“In a world of digital dignity, each individual will be the commercial owner of any data that can be measured from that person’s state or behavior,” writes Jaron Lanier in his relatively recent book Who Owns the Future (Simon & Schuster, 2013).
Companies like Google — and we’ve discussed them to death over the last months: here, here, and here, but mostly about wearable technology — are getting rich off of our personal data. I call search terms personal because, frankly, we are often more honest with our browser search engines that we are with our spouse (maybe even ourselves, or perhaps including ourselves).
The simplicity of the idea — to get paid, in effect, to allow one’s self to be spied-on — is what I like most about it. The typical “oh, but when we spy on you we can give you better search outcomes” or “we can customize searching for you in exchange for your data” is just not enough. Google is making cash-money with my data, so, like with my credit cards, I want 1% back!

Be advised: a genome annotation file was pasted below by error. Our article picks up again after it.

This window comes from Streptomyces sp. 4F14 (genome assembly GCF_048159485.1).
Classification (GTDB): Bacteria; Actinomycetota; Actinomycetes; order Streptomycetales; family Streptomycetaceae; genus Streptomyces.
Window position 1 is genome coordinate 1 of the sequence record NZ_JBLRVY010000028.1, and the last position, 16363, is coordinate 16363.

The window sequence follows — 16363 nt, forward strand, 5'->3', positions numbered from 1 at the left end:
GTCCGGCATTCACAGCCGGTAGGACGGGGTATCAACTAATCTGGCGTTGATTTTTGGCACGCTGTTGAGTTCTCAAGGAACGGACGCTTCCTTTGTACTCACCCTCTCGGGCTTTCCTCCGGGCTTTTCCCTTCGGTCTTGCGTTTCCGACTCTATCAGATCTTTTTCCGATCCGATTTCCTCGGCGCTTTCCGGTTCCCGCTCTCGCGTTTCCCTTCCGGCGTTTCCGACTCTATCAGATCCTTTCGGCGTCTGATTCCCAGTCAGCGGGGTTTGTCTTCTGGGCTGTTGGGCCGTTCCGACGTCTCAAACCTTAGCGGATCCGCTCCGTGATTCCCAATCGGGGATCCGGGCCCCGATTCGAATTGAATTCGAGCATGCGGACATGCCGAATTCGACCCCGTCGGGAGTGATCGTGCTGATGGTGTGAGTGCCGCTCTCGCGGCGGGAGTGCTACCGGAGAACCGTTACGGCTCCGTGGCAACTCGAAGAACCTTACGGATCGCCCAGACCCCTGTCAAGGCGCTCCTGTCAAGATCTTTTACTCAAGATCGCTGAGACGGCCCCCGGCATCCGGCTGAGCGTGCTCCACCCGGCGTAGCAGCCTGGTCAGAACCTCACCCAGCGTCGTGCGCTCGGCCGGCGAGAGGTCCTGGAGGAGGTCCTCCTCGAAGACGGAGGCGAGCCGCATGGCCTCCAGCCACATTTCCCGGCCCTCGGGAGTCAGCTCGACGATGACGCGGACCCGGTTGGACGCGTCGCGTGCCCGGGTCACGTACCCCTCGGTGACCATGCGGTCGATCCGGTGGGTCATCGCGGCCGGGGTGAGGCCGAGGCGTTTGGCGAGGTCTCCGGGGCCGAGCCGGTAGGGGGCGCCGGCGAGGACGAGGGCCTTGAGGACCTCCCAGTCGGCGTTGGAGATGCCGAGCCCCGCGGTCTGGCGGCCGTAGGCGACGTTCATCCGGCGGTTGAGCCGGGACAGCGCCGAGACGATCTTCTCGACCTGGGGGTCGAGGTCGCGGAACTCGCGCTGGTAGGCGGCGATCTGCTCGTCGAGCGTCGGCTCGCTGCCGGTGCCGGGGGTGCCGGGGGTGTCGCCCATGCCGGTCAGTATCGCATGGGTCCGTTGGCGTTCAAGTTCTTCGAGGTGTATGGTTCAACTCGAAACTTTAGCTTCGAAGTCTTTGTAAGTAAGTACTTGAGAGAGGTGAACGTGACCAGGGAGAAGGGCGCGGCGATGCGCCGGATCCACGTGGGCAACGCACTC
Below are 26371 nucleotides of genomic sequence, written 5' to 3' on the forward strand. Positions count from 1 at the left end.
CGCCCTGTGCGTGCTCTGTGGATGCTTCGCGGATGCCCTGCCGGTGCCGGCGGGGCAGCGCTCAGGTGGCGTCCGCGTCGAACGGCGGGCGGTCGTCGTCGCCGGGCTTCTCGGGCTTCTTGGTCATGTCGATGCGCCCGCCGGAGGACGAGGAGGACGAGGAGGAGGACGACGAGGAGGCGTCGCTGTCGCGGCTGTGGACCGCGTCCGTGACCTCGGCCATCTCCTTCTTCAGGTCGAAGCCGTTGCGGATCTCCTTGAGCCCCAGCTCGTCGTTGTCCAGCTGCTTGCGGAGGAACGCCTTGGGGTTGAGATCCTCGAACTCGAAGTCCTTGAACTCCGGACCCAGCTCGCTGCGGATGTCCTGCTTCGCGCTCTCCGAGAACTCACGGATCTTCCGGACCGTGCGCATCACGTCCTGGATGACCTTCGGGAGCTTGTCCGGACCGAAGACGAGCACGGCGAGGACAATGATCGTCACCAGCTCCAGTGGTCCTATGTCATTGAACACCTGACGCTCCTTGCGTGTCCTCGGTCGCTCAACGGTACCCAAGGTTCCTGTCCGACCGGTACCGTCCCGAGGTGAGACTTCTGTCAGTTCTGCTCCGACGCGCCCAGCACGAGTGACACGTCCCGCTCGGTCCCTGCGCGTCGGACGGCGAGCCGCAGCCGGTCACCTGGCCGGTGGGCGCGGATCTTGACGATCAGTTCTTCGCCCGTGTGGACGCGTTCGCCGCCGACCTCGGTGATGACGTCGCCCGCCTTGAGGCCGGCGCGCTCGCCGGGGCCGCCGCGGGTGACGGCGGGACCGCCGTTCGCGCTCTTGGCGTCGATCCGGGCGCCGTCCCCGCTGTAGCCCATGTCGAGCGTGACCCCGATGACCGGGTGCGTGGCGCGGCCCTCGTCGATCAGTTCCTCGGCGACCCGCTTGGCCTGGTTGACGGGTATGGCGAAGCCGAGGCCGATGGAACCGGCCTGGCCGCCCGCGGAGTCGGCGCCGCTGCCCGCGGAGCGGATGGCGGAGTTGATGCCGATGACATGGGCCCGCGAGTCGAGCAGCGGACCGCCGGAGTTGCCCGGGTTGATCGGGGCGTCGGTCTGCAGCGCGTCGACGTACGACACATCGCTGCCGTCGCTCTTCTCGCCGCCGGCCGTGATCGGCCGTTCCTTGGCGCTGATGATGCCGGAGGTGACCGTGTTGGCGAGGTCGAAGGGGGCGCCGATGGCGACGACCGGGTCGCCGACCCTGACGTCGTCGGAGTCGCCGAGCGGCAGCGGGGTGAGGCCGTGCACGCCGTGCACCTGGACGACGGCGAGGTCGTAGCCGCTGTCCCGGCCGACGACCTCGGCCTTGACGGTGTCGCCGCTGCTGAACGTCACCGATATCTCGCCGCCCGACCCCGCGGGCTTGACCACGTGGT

Lanier’s ideas don’t just describe the present, they may very well become blueprints for the future, thus, while they are not currently true, I think they will become true over time.
“Can we analyze the code of software programs? It’s not as easy as you may think. The code itself is “big data.” “